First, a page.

At 31.5 points per game, the barbate Houston Rockets guard is far and away the league’s leading scorer, sitting 3.3 points clear of Milwaukee Bucks forward Giannis Antetokounmpo (28.2) and 4.1 points ahead of Golden State Warriors guard Stephen Curry (27.4).

His team also currently owns the second-best winning percentage in the NBA at 72.7 percent, trailing only the Warriors (78.7). That deficit looked notably meager on Saturday, however, when Houston defeated Golden State 116-108, a win Rockets center Clint Capela believes sent the defending champs a sizable message.

Harden, meanwhile, not only shared Capela’s optimism but also revealed the new-look Rockets – with Chris Paul complementing him in the backcourt – have him playing at a level he’s never reached before.

“We’re for real, for real. We are for real as it can get,” Harden told The Undefeated’s Marc J. Spears. “I have never been this confident playing in my entire career. Not only by adding Chris, but the rest of our team.

“We have a team with depth that at any moment can impact the game. We just got to stay locked in the rest of the season.”

With Saturday’s win over the Warriors, the Rockets succeeded in winning the season series 2-1 over Golden State. Should the two teams finish with identical records, Houston would own the tiebreaker for home-court advantage in the playoffs.

“It was a big statement, because we definitely wanted to win the tiebreaker,” shooting guard Eric Gordon said. “We know we are only a couple games behind them and we’re going to start making a big run here.

“We can try to see if we can get that No. 1 seed. That’s what we really want.”


Chris Paul lost a game Wednesday night for the first time this season, and even then, it came with the caveat that he couldn’t finish the contest due to an adductor injury.

Paul is thriving in his first season in Houston, and the Rockets are thriving along with him, racking up a 14-1 record in games he’s suited up for. And, after spending 12 campaigns as the chief offensive orchestrator in New Orleans and Los Angeles, the eight-time All-NBA point guard doesn’t seem bothered by the fact that he’s had to adapt his style, move off the ball, become a secondary playmaker, and take a backseat to James Harden in the Rockets’ offense. On the contrary, Paul says he’s thrilled with the developments.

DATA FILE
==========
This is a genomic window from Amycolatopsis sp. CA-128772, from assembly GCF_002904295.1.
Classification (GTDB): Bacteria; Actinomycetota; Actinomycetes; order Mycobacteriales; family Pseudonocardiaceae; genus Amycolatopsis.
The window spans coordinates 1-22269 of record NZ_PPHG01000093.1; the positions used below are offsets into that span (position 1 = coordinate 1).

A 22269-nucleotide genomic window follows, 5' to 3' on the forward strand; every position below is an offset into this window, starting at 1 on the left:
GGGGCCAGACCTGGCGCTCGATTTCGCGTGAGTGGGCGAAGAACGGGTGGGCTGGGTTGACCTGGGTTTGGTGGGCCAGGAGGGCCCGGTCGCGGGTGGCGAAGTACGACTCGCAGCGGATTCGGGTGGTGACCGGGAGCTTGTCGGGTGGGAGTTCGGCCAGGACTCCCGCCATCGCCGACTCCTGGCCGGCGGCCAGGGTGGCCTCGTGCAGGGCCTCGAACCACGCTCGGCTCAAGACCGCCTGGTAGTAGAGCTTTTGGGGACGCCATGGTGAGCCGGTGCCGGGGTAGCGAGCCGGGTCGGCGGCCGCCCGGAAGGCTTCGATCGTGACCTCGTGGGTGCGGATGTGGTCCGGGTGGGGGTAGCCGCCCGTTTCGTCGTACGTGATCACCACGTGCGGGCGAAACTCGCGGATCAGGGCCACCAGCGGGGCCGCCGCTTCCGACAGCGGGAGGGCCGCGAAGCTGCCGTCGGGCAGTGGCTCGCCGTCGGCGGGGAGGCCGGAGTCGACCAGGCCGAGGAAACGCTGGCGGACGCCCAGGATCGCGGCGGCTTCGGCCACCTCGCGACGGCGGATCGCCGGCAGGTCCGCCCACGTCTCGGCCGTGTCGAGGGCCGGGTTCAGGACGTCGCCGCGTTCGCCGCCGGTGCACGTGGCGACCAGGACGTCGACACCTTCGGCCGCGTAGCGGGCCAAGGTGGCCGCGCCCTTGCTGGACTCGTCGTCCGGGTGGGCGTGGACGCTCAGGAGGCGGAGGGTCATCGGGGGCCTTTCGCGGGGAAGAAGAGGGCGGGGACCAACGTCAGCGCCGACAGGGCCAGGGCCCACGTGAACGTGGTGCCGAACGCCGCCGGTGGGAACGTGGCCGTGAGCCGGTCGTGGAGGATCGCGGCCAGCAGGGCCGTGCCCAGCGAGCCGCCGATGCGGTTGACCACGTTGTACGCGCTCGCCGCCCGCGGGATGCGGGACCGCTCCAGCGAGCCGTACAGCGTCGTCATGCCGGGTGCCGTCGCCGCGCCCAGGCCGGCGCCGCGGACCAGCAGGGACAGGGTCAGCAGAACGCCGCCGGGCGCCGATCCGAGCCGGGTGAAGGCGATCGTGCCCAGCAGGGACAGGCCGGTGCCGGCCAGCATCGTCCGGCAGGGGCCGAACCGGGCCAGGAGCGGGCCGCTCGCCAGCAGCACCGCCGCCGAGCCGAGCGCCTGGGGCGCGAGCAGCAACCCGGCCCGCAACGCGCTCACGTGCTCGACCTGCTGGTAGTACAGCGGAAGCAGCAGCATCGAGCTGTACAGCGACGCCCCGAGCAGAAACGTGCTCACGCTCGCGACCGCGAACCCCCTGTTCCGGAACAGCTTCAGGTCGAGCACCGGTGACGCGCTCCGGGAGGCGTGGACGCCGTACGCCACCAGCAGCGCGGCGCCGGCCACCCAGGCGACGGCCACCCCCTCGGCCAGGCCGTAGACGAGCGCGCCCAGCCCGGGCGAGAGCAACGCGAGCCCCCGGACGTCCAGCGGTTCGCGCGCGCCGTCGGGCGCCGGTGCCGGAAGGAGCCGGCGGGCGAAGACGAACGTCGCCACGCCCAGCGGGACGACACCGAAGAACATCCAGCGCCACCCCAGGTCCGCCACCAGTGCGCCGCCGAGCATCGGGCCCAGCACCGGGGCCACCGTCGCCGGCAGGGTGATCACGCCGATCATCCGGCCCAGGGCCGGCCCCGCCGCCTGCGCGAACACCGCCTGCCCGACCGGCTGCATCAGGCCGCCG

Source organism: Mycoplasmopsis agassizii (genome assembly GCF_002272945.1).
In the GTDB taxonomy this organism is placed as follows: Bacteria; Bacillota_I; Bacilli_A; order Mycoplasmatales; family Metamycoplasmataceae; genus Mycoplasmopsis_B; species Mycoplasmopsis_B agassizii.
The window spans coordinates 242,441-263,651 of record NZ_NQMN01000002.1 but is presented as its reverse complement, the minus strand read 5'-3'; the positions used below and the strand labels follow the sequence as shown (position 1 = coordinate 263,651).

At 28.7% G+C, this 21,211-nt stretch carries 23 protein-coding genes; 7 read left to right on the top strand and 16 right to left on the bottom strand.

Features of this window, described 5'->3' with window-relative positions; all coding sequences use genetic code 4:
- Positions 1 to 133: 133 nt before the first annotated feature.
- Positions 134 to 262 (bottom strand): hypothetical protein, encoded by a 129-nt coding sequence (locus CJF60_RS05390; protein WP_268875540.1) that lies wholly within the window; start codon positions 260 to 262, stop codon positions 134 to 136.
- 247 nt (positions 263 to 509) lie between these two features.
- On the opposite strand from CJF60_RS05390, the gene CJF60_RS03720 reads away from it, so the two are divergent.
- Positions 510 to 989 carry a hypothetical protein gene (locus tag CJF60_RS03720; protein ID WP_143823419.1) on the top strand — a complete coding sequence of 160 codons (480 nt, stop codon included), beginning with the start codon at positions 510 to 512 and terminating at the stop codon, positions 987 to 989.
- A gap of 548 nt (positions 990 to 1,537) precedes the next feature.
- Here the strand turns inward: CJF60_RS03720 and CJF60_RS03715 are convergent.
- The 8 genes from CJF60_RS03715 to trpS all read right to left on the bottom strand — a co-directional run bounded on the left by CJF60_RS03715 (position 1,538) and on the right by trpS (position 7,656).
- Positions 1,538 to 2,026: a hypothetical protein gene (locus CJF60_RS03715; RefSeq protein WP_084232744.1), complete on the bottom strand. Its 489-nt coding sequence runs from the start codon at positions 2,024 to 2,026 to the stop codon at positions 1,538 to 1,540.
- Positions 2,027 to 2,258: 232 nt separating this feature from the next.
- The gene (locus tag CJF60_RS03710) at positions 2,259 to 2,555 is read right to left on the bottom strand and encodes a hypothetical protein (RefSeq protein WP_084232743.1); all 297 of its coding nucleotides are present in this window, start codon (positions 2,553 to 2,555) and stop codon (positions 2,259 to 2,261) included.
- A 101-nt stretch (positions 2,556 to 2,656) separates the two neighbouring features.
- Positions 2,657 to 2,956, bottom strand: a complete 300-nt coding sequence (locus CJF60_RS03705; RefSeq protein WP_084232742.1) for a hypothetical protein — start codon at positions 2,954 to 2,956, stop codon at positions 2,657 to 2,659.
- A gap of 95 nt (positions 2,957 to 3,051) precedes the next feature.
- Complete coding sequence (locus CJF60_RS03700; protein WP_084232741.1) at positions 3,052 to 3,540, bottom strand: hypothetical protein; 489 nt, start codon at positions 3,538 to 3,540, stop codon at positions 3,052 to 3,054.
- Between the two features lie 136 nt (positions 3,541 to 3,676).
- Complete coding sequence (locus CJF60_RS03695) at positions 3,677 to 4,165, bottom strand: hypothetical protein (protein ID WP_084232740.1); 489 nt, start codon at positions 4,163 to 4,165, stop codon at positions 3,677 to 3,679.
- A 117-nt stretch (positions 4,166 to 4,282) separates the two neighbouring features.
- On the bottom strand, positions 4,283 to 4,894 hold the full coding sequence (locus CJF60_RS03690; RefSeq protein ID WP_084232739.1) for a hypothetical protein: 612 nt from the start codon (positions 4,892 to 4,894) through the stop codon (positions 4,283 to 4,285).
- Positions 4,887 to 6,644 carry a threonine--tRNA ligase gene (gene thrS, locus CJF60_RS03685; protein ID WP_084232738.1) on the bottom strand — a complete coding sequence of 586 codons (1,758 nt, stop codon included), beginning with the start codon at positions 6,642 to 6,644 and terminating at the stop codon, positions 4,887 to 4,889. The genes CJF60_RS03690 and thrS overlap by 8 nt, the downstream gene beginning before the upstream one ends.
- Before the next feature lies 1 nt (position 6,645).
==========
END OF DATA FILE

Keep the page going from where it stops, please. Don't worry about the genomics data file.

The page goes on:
He expressed as much to Rockets coach Mike D’Antoni after D’Antoni apologized for taxing Paul with 34 minutes of playing time in Monday’s win over the Utah Jazz.

“Thirty-four here is like 25 in L.A.,” Paul told D’Antoni, according to ESPN’s Zach Lowe. “Not having to dribble the ball up every time – this is a breeze.”

It’s not a novel concept for Paul. As he pondered leaving the Clippers as a free agent this past offseason, he said he was tired of needing to handle the ball so frequently. Choosing the Rockets appeared to signal his desire for change.

“It’s neither here nor there at this point, but I was asking for a while to get the ball out of my hands,” he told Lowe.

The Rockets’ offense is fast, free-flowing, and improvisational, and Paul insists he doesn’t miss the more methodical set plays he used to quarterback with the Clippers.

“How many times have we run floppy this season?” he asked reporters rhetorically after the Jazz game, according to Lowe. “Ze-ro. Zero. We don’t even have floppy in the playbook.”

In all, Paul’s touches per game have come down from 86.2 per game to 69.1, his average number of dribbles per touch from 4.92 to 4.68, and his average time of possession per game from 7.6 minutes to 6.1.

The upshot? He’s scoring 1.61 points per possession on spot-ups (good for the 99.4th percentile in the league), and the Rockets have posted a 119.3 offensive rating with him on the floor. It probably won’t always be this easy, but for now it seems like a breeze, indeed.


Daryl Morey knows all too well that the road to the NBA championship runs through the Golden State Warriors.

The Houston Rockets general manager reconstructed his club with that in mind, and thinks about the Western Conference rival often.

“It’s the only thing we think about,” he said on ESPN’s “The Ryen Russillo Show”on Thursday. “I think I’m not supposed to say that, but we’re basically obsessed with ‘how do we beat the Warriors?'”

He noted he’s also worried about the San Antonio Spurs, who eliminated the Rockets last season in the West semis, but he’s much more concerned about the defending champs, who sent Houston packing in the 2015 and 2016 playoffs.

“We calculated it – it’s like 90 percent if we’re gonna win a title, we’ve gotta obviously beat the Warriors at some point,” he explained. “So we’re extremely focused on that. A lot of our signings and what we do during the year is based on that. … I don’t know why you’d do anything else. Like, what is the point of this league except winning a title?”

Morey said after Golden State won the title in June – its second in three years – that he had something up his sleeve to counter the Dubs’ domination. The executive, who’s been at the forefront of the NBA’s advanced-analytics movement, ended up pairing James Harden with a fellow star backcourt mate in Chris Paul over the offseason, and surrounded them with 3-point shooters.

The number-crunching and bold dealings are paying off, with the club boasting the top record in the NBA (25-5) this year. The Rockets hoist 43.2 3-point attempts per game (nine more than the next closest team) and have the best offensive rating – 113.6 points per 100 possessions. Houston’s been no slouch at the other end, either, ranking seventh with a defensive rating of 103.

It’s all coming together for the Rockets, who look like they can give the Warriors a run for their money.